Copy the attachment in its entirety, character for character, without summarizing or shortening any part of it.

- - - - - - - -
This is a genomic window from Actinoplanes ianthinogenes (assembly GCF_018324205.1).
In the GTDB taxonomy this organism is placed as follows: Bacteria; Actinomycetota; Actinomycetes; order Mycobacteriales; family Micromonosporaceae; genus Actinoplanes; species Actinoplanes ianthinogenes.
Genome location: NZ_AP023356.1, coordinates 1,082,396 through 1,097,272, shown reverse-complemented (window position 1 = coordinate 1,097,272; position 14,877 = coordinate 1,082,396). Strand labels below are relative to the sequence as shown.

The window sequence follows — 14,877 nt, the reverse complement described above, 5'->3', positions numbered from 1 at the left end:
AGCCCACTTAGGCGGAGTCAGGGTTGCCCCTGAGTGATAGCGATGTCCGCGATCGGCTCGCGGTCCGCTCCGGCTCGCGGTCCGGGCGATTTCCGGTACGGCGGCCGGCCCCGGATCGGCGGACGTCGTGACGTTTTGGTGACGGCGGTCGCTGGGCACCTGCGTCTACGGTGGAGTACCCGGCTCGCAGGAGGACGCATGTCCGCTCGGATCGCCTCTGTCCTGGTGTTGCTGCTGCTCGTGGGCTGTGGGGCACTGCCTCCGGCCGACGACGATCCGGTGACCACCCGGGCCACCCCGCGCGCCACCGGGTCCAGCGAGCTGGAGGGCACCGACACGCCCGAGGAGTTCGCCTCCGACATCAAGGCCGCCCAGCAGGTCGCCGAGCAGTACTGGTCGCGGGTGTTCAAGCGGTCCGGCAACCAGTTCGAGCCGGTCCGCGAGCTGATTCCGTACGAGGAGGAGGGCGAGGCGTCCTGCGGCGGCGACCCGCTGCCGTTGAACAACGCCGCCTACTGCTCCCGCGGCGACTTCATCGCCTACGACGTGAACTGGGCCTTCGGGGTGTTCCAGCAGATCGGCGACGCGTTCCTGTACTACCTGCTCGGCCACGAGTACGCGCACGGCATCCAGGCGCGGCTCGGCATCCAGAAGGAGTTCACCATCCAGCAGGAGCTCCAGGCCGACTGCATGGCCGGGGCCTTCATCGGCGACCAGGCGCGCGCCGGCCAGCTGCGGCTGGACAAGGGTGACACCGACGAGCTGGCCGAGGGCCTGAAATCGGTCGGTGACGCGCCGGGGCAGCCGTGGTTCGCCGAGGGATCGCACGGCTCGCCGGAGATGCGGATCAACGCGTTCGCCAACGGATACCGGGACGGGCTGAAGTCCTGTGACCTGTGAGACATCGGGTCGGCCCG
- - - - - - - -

This is a genomic window from Actinoplanes ianthinogenes (assembly GCF_018324205.1).
In the GTDB taxonomy this organism is placed as follows: Bacteria; Actinomycetota; Actinomycetes; order Mycobacteriales; family Micromonosporaceae; genus Actinoplanes; species Actinoplanes ianthinogenes.
Genome location: NZ_AP023356.1, coordinates 1,082,396 through 1,097,272, shown reverse-complemented (window position 1 = coordinate 1,097,272; position 14,877 = coordinate 1,082,396). Strand labels below are relative to the sequence as shown.

The window sequence follows — 14,877 nt, the reverse complement described above, 5'->3', positions numbered from 1 at the left end:
AGCCCACTTAGGCGGAGTCAGGGTTGCCCCTGAGTGATAGCGATGTCCGCGATCGGCTCGCGGTCCGCTCCGGCTCGCGGTCCGGGCGATTTCCGGTACGGCGGCCGGCCCCGGATCGGCGGACGTCGTGACGTTTTGGTGACGGCGGTCGCTGGGCACCTGCGTCTACGGTGGAGTACCCGGCTCGCAGGAGGACGCATGTCCGCTCGGATCGCCTCTGTCCTGGTGTTGCTGCTGCTCGTGGGCTGTGGGGCACTGCCTCCGGCCGACGACGATCCGGTGACCACCCGGGCCACCCCGCGCGCCACCGGGTCCAGCGAGCTGGAGGGCACCGACACGCCCGAGGAGTTCGCCTCCGACATCAAGGCCGCCCAGCAGGTCGCCGAGCAGTACTGGTCGCGGGTGTTCAAGCGGTCCGGCAACCAGTTCGAGCCGGTCCGCGAGCTGATTCCGTACGAGGAGGAGGGCGAGGCGTCCTGCGGCGGCGACCCGCTGCCGTTGAACAACGCCGCCTACTGCTCCCGCGGCGACTTCATCGCCTACGACGTGAACTGGGCCTTCGGGGTGTTCCAGCAGATCGGCGACGCGTTCCTGTACTACCTGCTCGGCCACGAGTACGCGCACGGCATCCAGGCGCGGCTCGGCATCCAGAAGGAGTTCACCATCCAGCAGGAGCTCCAGGCCGACTGCATGGCCGGGGCCTTCATCGGCGACCAGGCGCGCGCCGGCCAGCTGCGGCTGGACAAGGGTGACACCGACGAGCTGGCCGAGGGCCTGAAATCGGTCGGTGACGCGCCGGGGCAGCCGTGGTTCGCCGAGGGATCGCACGGCTCGCCGGAGATGCGGATCAACGCGTTCGCCAACGGATACCGGGACGGGCTGAAGTCCTGTGACCTGTGAGACATCGGGTCGGCCCG